Samuel Hargress and the Music of Paris Blues: A Community Event
Sunday, October 31, 2:00 p.m to 6:00 p.m.
The Bandshell in Jackie Robinson Park, Bradhurst Ave. @ 153rd St.
Sponsored by City Artists Corps, WeAct for Environmental Justice and ZIP Code Memory Project: Practices of Justice and Repair
2:00 pm La Banda Ramirez Latin Jazz
3:20 pm Beautiful Journey
4:00 pm Les Goodson and the Holy Ghost Voodoo Power Band
5:00 pm John Cooksey’s Spontaneous Combustion
5:40 pm Tyrone Govan and der Secret 2
This concert honors Samuel Hargress, Jr. who opened his jazz club, “Paris Blues” on November 15, 1969, and proceeded to book live Jazz seven nights weekly. With no cover charge, and with a full bar, free buffet, and family hospitality, Paris Blues became widely known as a great jazz bar in Harlem. Visitors from all over the world were treated to a wide range of blues, jazz and Latin jazz, and a regular jam night. Sam said that he named Paris Blues “to honor the city, soldiers and music I grew to love,” as he served in the military in post-war Europe, where his grandfather had fought as a member of the Harlem Hellfighters.
Born in Demopolis, Alabama, in 1936, Sam Hargress, Jr. contracted the COVID virus and passed away on April 10, 2020, one day past his 84th birthday. A civil rights activist throughout his lifetime, he had received many awards and honors on federal, state, and local levels, and had received personal letters from many community leaders, including Mayor Bill De Blasio, First Lady Michelle Obama, and Dr. Martin Luther King, Jr. Sam’s jazz club had its last night on March 15, 2020; La Banda Ramirez was the band that night. Paris Blues remains closed at this time.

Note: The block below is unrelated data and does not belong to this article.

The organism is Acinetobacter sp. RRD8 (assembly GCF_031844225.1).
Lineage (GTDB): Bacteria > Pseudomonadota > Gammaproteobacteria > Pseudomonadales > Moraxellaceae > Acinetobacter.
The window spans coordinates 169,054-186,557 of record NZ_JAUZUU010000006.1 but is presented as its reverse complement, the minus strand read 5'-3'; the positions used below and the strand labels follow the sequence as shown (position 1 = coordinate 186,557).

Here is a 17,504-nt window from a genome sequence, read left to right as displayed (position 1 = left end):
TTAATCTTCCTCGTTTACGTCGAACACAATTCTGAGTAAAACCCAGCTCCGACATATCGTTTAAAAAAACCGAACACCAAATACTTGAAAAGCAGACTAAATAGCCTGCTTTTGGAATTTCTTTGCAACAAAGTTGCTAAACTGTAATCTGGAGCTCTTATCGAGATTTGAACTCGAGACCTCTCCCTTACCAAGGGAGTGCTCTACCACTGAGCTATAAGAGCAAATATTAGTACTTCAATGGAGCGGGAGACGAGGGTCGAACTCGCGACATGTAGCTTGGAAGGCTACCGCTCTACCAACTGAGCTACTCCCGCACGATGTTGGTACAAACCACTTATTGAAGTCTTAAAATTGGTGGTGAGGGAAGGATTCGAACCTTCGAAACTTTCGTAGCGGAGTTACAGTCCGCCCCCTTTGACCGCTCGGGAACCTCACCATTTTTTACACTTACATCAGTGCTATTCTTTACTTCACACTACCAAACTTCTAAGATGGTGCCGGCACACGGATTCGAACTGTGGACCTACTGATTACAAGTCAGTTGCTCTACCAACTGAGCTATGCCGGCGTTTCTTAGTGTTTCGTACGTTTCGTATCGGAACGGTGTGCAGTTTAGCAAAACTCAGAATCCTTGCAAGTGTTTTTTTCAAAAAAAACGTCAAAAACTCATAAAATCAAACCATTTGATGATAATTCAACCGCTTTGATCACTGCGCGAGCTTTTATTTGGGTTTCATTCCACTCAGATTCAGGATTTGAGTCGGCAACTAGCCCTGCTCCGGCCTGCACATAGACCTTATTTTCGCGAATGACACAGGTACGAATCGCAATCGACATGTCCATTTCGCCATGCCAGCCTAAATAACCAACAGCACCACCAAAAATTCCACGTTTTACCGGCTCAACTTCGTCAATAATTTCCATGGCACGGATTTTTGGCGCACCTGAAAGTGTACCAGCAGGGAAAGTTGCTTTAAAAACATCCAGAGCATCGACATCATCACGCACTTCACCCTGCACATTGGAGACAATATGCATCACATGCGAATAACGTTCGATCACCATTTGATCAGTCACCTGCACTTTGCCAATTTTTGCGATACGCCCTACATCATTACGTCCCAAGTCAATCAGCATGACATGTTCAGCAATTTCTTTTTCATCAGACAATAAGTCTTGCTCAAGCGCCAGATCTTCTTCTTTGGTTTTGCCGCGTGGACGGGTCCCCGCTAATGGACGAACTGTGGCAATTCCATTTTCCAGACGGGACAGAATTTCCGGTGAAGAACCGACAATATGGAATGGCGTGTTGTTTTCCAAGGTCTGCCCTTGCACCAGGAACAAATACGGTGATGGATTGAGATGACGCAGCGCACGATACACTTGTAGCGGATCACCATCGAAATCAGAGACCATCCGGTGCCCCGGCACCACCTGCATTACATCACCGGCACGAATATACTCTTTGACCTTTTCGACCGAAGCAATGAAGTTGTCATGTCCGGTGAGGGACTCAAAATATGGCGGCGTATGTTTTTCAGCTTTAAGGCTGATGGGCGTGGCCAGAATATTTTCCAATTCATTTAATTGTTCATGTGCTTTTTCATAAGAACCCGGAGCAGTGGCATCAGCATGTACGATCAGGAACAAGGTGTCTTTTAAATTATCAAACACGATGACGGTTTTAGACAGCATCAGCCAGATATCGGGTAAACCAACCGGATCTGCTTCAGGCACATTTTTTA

The Art of Covid Memorials: When Memory, Meaning, and Mourning Are Deferred
A Symposium with James Young, Kristin Urquiza, and Karla Funderburk
Thursday, Nov 4, 2021 at 5:00pm
James E. Young is Distinguished University Professor Emeritus of English and Judaic & Near Eastern Studies at the University of Massachusetts, Amherst, where he has taught since 1988, and Founding Director of the Institute for Holocaust, Genocide, and Memory Studies at UMass Amherst. Read more…
Kristin Urquiza is a proud product of public primary education and the first person in her family to go to college. She is Co-Executive Director of Marked by COVID, which she co-founded after her father needlessly passed away from COVID on June 30th. Marked By COVID is a national, grassroots-powered nonprofit that promotes accountability, recognition, justice, and a pandemic-free future by elevating truth and science. She holds a Master of Public Affairs from UC Berkeley, is a graduate of Yale University, and is the granddaughter of migrant and immigrant farm workers from Mexico and Oklahoma. She can be followed on Twitter @kdurquiza and @MarkedByCOVID.
Karla Funderburk is a Ceramic Artist and Master Carpenter. She earned an MFA from Claremont Graduate University in 1984, with a focus on ceramic sculpture, installation and performance art. In 1991, she started MATTER, a handmade, custom furniture design and manufacturing business. She is currently creating the Memorial Crane Project, a collaborative installation honoring the victims of Covid-19. As this Memorial travels to various States. Through social media and the multiple press coverage, she receives Tsuru, (origami cranes) which she and a team of volunteers string and install in various venues throughout the US. Read more…